After widespread opposition from the rest of the internet, Google is putting an end to its “FLoC” plans.
The company wants to get rid of the third-party web cookies used for ad tracking, so it proposed FLoC (“Federated Learning of Cohorts”), which would have allowed the browser to track you for the benefit of ad companies. Now that FLoC is dead, Google is pushing another proposal to track users for advertisers. This time the system is called the “Topics API”. There are currently no implementation details, but Google has posted information about the Topics API in a blog post, in developer documents, on a GitHub page, and on a “Privacy Sandbox” site.
Google’s Topic API plans are now being shared with the world, and the company says the next step is to build a pilot implementation and collect feedback from the web. Hopefully, the EFF, Mozilla, the EU and other privacy advocates who spoke out about FLoC will join Google’s new plan. The Topics API gives users more control over the tracking process, but if your main complaint was that browser makers shouldn’t build user-tracking technology directly into the browser for the benefit of advertising companies, you’ll still find flaws in the plan. google. Google is the world’s largest advertising company and uses its ownership of the world’s largest browser to embed its business model into Chrome.
So what’s the difference between the Topics API and FLoC? Both allow the browser to track you and your interests and report those interests to advertisers when they request it, leading to ads with higher click-through rates. Topics give users a little more control over how this process takes place and should make users less individually identifiable. Google says Chrome’s settings show users what topics the browser has detected they’re interested in, and allow users to remove topics they don’t want to see ads for. Most importantly, Google says that users and sites can opt out of the Topics API.
FLoC worked by grouping people with similar browsing histories into a “cohort” and would make assumptions about that group for advertising purposes. One of the concerns was that these groups could be small enough to track users individually, which is what third-party cookies do today. Google says Topics should be broad enough to ensure users are not individually tracked and to further reduce fingerprinting. Google says that “5 [percent] of the time a random topic (chosen from the full range of topics) is provided.”
A full list of initial topics is available here; it contains categories such as ‘Football’, ‘Politics’ and ‘Software’. Google says topics will be public, controlled by people, and their scope will avoid sensitive areas such as ethnicity or sexual orientation. Behind the scenes, the system works by assigning website hostnames to different topics, and as you browse the web, your browser will compile a local list of your topics. When an advertiser asks for a list of topics, the browser shows one topic from each of the past three weeks of use. Google suggests that advertisers “only receive topics they’ve seen” from other sites. So if you visit a knitting website and it has Google ads, then only other sites with Google ads will know about your knitting habits.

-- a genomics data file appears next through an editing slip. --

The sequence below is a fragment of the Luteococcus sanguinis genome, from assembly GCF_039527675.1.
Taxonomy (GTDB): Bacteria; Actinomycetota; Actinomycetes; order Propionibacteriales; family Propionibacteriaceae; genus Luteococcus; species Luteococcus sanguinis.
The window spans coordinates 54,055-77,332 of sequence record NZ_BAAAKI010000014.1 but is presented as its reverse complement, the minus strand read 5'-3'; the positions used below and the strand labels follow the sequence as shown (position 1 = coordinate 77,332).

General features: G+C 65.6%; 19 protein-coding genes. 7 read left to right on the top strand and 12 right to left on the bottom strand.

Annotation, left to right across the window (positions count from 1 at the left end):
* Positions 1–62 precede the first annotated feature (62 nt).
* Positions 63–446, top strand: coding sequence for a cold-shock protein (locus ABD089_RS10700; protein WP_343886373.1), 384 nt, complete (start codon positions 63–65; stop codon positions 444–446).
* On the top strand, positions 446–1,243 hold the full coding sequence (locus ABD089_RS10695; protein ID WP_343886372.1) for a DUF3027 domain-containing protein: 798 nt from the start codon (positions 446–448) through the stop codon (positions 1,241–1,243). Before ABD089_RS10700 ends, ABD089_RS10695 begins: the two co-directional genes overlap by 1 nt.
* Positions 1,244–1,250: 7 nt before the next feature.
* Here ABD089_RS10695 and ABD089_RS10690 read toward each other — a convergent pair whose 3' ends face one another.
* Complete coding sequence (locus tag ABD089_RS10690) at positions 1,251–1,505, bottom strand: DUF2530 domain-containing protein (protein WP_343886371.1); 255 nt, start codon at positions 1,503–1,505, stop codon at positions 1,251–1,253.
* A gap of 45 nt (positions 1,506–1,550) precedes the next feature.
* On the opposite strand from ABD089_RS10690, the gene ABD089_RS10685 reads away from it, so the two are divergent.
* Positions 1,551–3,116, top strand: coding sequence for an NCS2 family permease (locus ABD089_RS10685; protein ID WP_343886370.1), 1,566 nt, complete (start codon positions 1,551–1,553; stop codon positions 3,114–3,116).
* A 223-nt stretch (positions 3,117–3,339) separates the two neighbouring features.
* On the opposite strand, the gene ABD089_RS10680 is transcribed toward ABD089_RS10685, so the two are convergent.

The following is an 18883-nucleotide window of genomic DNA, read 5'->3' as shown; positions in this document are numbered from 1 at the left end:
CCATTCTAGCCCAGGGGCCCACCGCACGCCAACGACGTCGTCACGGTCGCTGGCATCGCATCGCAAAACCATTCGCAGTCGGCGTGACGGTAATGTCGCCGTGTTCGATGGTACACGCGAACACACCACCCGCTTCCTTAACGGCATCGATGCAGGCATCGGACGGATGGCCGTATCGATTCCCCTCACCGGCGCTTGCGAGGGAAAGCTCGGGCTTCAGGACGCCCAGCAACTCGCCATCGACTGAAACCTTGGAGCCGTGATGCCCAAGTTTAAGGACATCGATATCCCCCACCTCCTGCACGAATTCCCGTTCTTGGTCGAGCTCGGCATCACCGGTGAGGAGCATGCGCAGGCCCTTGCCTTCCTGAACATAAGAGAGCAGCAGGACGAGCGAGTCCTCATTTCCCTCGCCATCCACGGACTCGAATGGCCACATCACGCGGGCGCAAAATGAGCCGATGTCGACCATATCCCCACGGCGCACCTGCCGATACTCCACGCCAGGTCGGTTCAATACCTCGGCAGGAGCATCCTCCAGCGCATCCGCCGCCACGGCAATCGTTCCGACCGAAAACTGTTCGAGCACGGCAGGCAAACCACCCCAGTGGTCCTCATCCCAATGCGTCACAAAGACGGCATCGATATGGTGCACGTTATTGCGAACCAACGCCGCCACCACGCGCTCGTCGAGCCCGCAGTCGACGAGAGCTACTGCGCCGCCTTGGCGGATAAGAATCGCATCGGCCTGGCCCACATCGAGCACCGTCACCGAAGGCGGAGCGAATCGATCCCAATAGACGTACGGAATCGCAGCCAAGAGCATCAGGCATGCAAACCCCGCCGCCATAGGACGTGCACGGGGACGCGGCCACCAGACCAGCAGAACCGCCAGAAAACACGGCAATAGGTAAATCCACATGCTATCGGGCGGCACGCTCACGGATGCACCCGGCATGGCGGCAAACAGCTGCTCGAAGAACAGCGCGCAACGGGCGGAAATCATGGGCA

Everything here is an improvement over the current free third-party cookies, which can track users individually as they move around the internet. Other browser vendors have addressed the issue by completely blocking third-party cookies by default; Mozilla did that in 2019, and Apple’s Safari started in 2020. The only reason Chrome hasn’t followed suit is because 80 percent of Google’s revenue comes from advertising, and the company wants an alternative to protect its business before it creates a “privacy sandbox” for cookies. turns on.
We’re still eagerly awaiting responses from around the web, but given how far Google’s proposal is still from other browser vendors, it’s not clear that privacy advocates should even make updated statements. The EFF’s FLoC statement went against: each form of user tracking, which still seems to apply to the Topics API.
†[Google’s] framing is based on a false premise that we have to choose between ‘old tracking’ and ‘new tracking’,” the EFF said of FLoC. “It’s not either-or. Rather than reinventing the tracking wheel, let’s imagine a better world without the myriad problems of targeted advertising.”
Google is targeting Q3 2023 for removing third-party cookies from Chrome, though that timeline has already been pushed back and will depend on how this trial goes. The company says it will post monthly updates at privacysandbox.com/timeline/.